Scientists have successfully determined the permeability of the asthenosphere in the Earth's upper mantle and thus the rate at which melt rises to the Earth's surface: it flows up to 25 times faster than previously assumed. Thermo-mechanical and geochemical models on melt flows in volcanoes now have to be reconsidered.
A colossal centrifuge measuring about two meters in diameter is embedded in the floor in the cellar of the Department of Geosciences. It spins samples at 2800 rpm creating a radial acceleration of 3000 times the Earth's gravity. In full operation this centrifuge makes an infernal noise of 120 decibels. "That's about as loud as if you were standing underneath an airplane," says Max Schmidt, a professor from the Institute for Mineralogy and Petrology at ETH Zurich. The rim of the centrifuge reaches a speed of 850 km/h; if the machine is stopped by switching off the drive motor, it takes an hour to come to a standstill.
Schmidt joined ETH Zurich in 2001 with the idea of building a centrifuge in which, apart from increased acceleration, the temperature and pressure conditions characteristic of the Earth's interior could be used to influence a sample. He was aided by a mechanic, an electronics technician and a company that specializes in producing centrifuges for sugar production or launderettes. After about one and a half years, the first "rough version" of this globally unique centrifuge was put into operation and improved continually. Now Schmidt's research team has successfully used the centrifuge to determine the permeability of the asthenosphere -- the area in the Earth's upper mantle where the molten rock that feeds the volcanoes forms. The results were published in the science journal Nature.
The researchers simulated the asthenosphere's melt transport conditions using basaltic glass from the mid-ocean ridge to represent the molten rock. In the experiment, the mineral olivine, which makes up two thirds of the Earth's upper mantle, served as a matrix for the molten mass to flow through. They heated both to about 1300 degrees and exposed the mixture to a pressure of one gigapascal. The basaltic glass melted; based on the distance the molten mass covered through the olivine matrix when centrifuged at accelerations of 400 to 700g, the scientists were able to calculate the permeability directly by microscopically analyzing the samples prepared. This therefore enabled them to record specifically the constant which relates porosity (or melt volume) to permeability and that is important for thermo-mechanical models of melt transport.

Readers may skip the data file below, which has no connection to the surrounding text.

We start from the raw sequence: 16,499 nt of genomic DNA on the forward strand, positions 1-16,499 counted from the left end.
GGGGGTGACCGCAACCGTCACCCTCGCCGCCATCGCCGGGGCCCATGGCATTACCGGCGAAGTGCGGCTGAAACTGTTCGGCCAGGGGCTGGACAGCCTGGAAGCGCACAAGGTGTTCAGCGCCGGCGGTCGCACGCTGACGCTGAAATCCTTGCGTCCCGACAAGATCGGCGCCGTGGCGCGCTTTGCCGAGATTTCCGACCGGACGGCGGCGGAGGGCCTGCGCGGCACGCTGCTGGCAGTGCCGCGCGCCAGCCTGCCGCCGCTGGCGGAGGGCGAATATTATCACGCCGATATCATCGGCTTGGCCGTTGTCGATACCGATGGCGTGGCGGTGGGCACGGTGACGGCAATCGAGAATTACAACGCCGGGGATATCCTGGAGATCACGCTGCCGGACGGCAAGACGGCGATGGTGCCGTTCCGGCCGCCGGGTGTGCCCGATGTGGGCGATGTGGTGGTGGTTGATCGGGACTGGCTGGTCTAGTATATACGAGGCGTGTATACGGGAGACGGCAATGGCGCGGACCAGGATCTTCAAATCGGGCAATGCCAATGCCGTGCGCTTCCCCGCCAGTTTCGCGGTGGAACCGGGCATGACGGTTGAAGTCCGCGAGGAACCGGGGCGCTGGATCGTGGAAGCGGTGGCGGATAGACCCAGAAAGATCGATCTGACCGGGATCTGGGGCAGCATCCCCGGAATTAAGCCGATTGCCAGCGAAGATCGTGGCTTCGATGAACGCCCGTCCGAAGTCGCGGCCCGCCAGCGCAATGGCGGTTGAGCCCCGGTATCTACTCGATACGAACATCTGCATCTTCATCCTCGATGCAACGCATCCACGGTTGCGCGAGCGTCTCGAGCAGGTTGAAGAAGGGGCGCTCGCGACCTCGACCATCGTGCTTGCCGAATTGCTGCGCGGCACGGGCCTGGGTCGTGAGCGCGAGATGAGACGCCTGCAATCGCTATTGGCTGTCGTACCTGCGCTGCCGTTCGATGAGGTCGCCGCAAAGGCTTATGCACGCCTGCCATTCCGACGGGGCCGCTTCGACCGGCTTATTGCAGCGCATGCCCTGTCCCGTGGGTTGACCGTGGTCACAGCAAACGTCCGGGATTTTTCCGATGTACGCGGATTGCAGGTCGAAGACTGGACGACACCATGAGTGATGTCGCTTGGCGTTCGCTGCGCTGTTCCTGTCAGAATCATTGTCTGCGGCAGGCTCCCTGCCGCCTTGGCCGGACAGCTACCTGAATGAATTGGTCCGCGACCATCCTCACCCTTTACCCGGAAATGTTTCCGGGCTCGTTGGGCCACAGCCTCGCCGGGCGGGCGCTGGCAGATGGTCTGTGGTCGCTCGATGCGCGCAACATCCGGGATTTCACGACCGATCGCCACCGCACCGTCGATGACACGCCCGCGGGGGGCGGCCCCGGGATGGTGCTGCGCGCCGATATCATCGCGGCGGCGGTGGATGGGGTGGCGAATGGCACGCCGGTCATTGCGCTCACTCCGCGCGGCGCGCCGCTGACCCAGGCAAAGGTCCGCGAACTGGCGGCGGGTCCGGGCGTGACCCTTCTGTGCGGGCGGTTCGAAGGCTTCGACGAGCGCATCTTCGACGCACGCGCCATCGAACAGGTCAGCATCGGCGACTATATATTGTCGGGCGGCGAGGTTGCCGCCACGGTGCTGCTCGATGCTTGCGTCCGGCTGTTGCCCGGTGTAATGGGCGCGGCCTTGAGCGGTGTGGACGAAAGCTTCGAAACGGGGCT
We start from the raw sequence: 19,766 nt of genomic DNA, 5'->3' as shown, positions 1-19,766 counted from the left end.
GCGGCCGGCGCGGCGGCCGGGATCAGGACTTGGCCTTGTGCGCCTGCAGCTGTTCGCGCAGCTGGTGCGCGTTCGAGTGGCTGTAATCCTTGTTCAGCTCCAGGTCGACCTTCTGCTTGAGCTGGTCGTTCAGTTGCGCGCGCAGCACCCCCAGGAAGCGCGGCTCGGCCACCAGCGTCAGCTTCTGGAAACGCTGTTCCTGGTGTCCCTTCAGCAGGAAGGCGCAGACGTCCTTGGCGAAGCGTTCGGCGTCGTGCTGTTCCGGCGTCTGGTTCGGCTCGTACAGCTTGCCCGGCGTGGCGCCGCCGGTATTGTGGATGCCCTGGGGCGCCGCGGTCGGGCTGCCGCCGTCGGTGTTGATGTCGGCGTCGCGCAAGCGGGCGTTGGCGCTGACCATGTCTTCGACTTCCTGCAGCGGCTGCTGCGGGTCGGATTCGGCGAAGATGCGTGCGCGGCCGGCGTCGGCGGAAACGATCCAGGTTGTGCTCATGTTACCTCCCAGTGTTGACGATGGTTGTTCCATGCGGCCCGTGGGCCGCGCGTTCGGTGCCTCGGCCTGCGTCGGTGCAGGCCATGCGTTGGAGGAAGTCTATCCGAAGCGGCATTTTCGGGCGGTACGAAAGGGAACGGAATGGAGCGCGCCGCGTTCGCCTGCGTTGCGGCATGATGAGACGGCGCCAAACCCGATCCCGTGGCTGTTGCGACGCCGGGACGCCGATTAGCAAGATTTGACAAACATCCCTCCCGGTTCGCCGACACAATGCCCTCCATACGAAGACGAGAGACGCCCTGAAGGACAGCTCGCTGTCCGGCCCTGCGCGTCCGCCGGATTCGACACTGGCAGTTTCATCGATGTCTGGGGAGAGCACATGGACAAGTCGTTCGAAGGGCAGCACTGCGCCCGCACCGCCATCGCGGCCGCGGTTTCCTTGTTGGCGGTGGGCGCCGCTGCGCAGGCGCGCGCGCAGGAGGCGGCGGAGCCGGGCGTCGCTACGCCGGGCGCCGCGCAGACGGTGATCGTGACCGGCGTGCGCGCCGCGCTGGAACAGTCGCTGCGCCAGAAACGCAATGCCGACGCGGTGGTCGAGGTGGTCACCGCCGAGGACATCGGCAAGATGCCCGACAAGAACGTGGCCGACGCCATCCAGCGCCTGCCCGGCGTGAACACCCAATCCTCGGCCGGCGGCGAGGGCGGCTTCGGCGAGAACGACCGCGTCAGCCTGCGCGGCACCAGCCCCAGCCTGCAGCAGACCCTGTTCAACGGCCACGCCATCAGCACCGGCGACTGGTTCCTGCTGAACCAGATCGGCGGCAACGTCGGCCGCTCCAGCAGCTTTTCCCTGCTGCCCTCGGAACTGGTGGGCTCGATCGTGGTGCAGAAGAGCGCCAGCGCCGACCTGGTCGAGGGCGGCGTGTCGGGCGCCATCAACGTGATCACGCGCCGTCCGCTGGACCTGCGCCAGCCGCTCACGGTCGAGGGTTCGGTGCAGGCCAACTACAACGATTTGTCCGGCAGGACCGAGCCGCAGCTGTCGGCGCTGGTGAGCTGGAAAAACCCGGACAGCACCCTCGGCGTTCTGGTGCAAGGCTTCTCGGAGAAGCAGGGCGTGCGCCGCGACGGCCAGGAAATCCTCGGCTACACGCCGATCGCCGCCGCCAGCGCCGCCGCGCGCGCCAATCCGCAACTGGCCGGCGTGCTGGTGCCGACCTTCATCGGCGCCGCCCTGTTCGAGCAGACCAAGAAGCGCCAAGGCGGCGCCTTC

Lava from the days of the Pharaohs
With a value of around ten, this constant is smaller by one and a half orders of magnitude than the value previously assumed for thermo-mechanical models. "Consequently, this also means that the magma speed in the mantle is one and a half orders of magnitude faster," says Schmidt, "as the models calculated by James Connolly, an assistant professor at the institute, reveal."
With such models, the flow behavior of magma melt in the basic tectonic areas of the Earth, such as on mid-ocean ridges upon which new oceanic crust forms, or on volcanically active tectonic plate margins -- so-called subduction zones. For Schmidt, it is therefore clear that the existing models need to be revised in light of the constants now established. The melt that forms at a depth of about 120 kilometers does not need tens to hundreds of thousands of years to reach the Earth's surface as was previously presumed; it only takes a few thousand years. "If a volcano erupts today, its magma did not form during the last ice age, but during the reign of the Pharaohs and around the birth of Christ," states Schmidt.
This casts magmatism in a whole new light. Due to the rapid ascent, the melt interacts much less with the rock it penetrates. This means that the geochemical signals that bring the magma to the surface come from far greater depths: "We are looking deeper than previously assumed," says the mineralogist. For the scientist, the rapid ascent also fits better with the fact that volcanoes are only active for a few thousand years and the observation that geochemical signals in the magma suggested a much faster rise until now.
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